Aisling Brady McCarthy arrested by US immigration
Irish nanny held for 2002 visa violation but return to Ireland is expected in near future
Aisling Brady McCarthy (37), was on Tuesday detained by US Immigration and Custom Enforcement (ICE) officers in Boston for a long-standing violation of a tourist visa from Ireland issued in 2002 after overstaying the period of the visa, a spokesman for the agency told The Irish Times. File photograph: Middlesex District Attorney/PA Wire
Ms McCarthy (37), was detained by US Immigration and Custom Enforcement (ICE) officers in Boston for a long-standing violation of a tourist visa from Ireland issued in 2002 after overstaying the period of the visa, a spokesman for the agency told The Irish Times.
The Co Cavan woman had been living and working illegally in the US and been the subject of a final order of removal paving the way for her deportation from the country if she was released from custody.
Her detention comes a day after prosecutors dropped a murder charge relating to the death of child Rehma Sabir in her care in January 2013, following the decision of the state medical examiner to change the manner of the child’s death from homicide to “undetermined”.
“As a significant visa violator, she is an ICE enforcement priority,” said Shawn Neudauer, the agency’s spokesman in Boston.
“She was issued a final order of removal from the United States in 2013 and will remain in ICE custody pending deportation from the US.”
Ms McCarthy was detained at about noon on Tuesday (5pm Irish time) after her lawyers arranged for her to be arrested at ICE’s Boston field office in Burlington, Massachusetts. She is being processed at the immigration facility.
ICE will try to allow Ms McCarthy to return to Ireland on Tuesday evening using an airline ticket she has purchased if she is granted country clearance and has the relevant documents to allow her to travel.
Mr Neudauer said: “ICE is trying to expedite her deportation at her request but there are some procedural matters that must be dealt with first.”
Her lawyers have told immigration officials she bought a plane ticket to return to Ireland on Tuesday evening and intended to leave the United States on that flight.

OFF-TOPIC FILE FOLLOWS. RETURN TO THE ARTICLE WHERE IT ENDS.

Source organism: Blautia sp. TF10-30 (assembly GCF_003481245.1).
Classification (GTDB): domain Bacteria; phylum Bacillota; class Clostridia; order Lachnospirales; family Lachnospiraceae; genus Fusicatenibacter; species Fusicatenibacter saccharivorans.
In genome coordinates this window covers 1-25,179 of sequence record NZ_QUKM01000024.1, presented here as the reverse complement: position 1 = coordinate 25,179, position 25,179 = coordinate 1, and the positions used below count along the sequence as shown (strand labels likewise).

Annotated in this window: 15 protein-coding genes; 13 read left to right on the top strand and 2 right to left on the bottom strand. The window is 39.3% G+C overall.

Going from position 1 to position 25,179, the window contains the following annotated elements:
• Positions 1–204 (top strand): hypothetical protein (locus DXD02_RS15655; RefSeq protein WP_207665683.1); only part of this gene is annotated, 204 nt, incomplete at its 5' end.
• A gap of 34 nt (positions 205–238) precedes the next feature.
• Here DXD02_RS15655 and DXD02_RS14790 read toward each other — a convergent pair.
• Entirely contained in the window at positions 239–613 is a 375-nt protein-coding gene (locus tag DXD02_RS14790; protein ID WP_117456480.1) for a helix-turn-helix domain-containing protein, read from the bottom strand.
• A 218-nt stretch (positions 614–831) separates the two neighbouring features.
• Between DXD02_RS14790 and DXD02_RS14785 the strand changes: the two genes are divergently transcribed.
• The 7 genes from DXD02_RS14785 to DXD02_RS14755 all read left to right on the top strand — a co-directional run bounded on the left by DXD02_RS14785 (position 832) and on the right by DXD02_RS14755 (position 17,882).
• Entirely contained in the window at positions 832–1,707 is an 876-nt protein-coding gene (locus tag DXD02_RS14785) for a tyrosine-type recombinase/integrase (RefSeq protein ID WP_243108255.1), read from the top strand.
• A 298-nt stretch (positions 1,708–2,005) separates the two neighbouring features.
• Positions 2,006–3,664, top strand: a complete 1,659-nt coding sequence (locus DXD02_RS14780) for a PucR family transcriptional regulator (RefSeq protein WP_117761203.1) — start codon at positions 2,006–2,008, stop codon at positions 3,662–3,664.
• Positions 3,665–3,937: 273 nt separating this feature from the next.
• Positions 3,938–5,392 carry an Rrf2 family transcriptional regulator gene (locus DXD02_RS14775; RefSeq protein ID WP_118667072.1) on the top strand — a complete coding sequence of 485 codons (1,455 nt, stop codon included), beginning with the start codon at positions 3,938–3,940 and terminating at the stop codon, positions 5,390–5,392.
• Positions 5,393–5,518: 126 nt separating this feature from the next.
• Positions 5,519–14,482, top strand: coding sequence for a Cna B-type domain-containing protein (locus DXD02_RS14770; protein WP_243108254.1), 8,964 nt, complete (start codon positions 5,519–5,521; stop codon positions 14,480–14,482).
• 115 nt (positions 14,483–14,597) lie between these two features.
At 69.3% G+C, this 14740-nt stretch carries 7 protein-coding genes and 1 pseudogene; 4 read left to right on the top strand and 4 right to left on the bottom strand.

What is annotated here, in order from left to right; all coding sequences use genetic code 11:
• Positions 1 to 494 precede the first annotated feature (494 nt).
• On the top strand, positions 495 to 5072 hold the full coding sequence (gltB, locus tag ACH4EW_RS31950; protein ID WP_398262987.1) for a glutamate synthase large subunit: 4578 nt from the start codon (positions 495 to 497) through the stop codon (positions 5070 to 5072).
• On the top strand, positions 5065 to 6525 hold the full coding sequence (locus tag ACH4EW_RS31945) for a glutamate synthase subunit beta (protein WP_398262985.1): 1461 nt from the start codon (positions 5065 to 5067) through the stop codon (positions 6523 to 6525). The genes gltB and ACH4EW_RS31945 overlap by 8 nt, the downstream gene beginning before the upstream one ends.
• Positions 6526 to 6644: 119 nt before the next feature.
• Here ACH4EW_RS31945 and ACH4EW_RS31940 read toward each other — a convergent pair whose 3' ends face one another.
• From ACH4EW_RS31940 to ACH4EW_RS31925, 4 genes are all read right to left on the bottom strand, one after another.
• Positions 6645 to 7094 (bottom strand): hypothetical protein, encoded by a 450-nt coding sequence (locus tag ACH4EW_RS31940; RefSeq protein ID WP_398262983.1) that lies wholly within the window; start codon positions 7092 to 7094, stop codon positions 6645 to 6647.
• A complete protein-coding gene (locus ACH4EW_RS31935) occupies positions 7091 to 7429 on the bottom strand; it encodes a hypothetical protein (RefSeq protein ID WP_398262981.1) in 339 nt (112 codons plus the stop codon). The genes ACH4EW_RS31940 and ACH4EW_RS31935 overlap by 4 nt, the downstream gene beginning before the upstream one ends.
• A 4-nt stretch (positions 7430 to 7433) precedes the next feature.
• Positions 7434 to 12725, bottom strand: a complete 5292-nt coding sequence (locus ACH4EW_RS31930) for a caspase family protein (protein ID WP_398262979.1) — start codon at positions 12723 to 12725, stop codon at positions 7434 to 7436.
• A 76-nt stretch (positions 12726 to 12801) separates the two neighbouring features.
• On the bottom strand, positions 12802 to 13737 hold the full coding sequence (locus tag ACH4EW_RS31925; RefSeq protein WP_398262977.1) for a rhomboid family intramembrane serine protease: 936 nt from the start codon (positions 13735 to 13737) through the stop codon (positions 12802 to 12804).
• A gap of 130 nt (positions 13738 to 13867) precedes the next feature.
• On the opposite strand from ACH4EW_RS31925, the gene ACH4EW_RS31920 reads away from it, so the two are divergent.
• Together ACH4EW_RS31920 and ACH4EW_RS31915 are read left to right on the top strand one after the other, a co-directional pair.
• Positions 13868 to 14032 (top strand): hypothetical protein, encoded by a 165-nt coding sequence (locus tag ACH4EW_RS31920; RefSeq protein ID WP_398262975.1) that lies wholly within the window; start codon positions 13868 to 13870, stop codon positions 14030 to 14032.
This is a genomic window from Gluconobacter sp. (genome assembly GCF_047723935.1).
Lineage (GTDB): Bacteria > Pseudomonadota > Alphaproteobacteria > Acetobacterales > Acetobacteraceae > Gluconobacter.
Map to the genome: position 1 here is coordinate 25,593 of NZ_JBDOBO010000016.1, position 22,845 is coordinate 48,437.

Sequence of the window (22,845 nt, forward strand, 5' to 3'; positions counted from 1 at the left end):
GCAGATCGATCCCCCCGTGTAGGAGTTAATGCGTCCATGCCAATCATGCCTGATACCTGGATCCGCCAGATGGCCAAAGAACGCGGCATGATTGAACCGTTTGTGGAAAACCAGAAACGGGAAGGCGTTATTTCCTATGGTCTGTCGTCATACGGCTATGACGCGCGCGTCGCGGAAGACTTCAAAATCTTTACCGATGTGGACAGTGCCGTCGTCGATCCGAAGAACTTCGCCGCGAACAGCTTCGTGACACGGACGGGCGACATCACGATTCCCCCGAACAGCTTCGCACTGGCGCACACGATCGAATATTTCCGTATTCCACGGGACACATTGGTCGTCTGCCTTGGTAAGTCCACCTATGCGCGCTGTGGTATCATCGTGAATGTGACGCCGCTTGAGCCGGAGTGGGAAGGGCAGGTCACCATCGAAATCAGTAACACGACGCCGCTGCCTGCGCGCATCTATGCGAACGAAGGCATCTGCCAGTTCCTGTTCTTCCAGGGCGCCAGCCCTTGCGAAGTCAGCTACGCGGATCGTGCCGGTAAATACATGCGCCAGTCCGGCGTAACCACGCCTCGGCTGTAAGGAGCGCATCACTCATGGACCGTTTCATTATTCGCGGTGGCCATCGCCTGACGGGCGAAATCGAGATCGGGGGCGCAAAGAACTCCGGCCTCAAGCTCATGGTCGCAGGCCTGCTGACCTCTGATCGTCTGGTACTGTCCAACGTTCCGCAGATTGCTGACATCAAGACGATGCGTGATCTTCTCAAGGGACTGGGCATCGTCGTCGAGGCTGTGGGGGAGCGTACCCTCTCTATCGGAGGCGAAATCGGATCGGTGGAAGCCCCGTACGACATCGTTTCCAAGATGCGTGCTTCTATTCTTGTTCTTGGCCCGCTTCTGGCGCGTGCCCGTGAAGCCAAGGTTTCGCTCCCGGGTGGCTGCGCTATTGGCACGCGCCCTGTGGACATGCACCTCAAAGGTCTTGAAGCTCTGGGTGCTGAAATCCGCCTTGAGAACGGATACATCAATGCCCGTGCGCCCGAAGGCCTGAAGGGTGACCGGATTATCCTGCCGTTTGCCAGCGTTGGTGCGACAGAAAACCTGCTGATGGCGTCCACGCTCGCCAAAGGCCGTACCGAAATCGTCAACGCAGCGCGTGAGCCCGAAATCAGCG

Immigration officials are believed to have agreed to permit Ms McCarthy to return to Ireland voluntarily and that the US federal government agency had no interest in holding her in custody.
They removed the GPS electronic monitoring bracelet she was forced to wear after she was released from state custody in May on bail pending her trial.
There are two scheduled flights leaving Boston’s Logan Airport on Tuesday, one at 6pm that gets into Dublin on Wednesday morning at 5.05am and a 9pm flight that is due to land in Dublin at 8.05am.
Ms McCarthy was held in custody at a state woman’s prison in Framingham near Boston for 27 months on the murder charge, and she spent a further three months under house arrest after being released on bail.
Middlesex District Attorney Marian Ryan abandoned the murder charges against the Co Cavan woman on Monday after the Massachusetts medical examiner revised the manner and cause of death due to uncertainty around the child’s underlying health.
The examiner originally said the 12-month-old died as a result of blunt force head injuries and ruled the manner of death as homicide.
Prosecutors blamed the death on Ms McCarthy as she was looking after the child on January 14th, 2013 when the injuries were said to have occurred. The child died in hospital a few days later.
She and her legal team had consistently maintained her innocence, saying the child had suffered ill-health through much of her life.
The medical examiner said last week that the child’s health and past medical issues raise the possibility that bleeding could have occurred due to “an accidental injury or an undefined natural disease”.
Gerard Leone jnr, the district attorney who charged Ms McCarthy, was one of the prosecutors in the high-profile case against British nanny Louise Woodward, who was convicted of involuntary manslaughter in the death of an eight-month-old child in Massachusetts in 1997.